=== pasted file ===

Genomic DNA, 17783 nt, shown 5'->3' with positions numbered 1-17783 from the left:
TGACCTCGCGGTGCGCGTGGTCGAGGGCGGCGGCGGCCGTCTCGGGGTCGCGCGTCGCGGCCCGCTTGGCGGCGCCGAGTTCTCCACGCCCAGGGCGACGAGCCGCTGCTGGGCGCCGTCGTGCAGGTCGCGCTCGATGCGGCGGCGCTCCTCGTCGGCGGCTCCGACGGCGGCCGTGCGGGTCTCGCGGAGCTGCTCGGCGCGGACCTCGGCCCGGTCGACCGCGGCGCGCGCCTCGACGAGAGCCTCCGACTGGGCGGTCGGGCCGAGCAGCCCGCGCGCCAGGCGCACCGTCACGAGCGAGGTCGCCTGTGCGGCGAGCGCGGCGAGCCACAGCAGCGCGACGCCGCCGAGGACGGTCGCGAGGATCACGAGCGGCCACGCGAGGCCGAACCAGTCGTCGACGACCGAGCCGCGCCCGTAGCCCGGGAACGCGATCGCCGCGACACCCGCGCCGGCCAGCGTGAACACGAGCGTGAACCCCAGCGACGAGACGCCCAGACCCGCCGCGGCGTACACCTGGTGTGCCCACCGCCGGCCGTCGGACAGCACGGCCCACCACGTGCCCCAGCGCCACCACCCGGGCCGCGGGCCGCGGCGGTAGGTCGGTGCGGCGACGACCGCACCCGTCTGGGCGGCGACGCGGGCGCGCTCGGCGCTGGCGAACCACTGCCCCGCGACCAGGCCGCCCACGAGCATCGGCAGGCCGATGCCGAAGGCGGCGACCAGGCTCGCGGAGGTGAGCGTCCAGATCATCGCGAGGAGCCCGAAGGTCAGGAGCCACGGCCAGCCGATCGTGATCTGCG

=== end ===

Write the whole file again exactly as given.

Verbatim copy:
Genomic DNA, 17783 nt, shown 5'->3' with positions numbered 1-17783 from the left:
TGACCTCGCGGTGCGCGTGGTCGAGGGCGGCGGCGGCCGTCTCGGGGTCGCGCGTCGCGGCCCGCTTGGCGGCGCCGAGTTCTCCACGCCCAGGGCGACGAGCCGCTGCTGGGCGCCGTCGTGCAGGTCGCGCTCGATGCGGCGGCGCTCCTCGTCGGCGGCTCCGACGGCGGCCGTGCGGGTCTCGCGGAGCTGCTCGGCGCGGACCTCGGCCCGGTCGACCGCGGCGCGCGCCTCGACGAGAGCCTCCGACTGGGCGGTCGGGCCGAGCAGCCCGCGCGCCAGGCGCACCGTCACGAGCGAGGTCGCCTGTGCGGCGAGCGCGGCGAGCCACAGCAGCGCGACGCCGCCGAGGACGGTCGCGAGGATCACGAGCGGCCACGCGAGGCCGAACCAGTCGTCGACGACCGAGCCGCGCCCGTAGCCCGGGAACGCGATCGCCGCGACACCCGCGCCGGCCAGCGTGAACACGAGCGTGAACCCCAGCGACGAGACGCCCAGACCCGCCGCGGCGTACACCTGGTGTGCCCACCGCCGGCCGTCGGACAGCACGGCCCACCACGTGCCCCAGCGCCACCACCCGGGCCGCGGGCCGCGGCGGTAGGTCGGTGCGGCGACGACCGCACCCGTCTGGGCGGCGACGCGGGCGCGCTCGGCGCTGGCGAACCACTGCCCCGCGACCAGGCCGCCCACGAGCATCGGCAGGCCGATGCCGAAGGCGGCGACCAGGCTCGCGGAGGTGAGCGTCCAGATCATCGCGAGGAGCCCGAAGGTCAGGAGCCACGGCCAGCCGATCGTGATCTGCG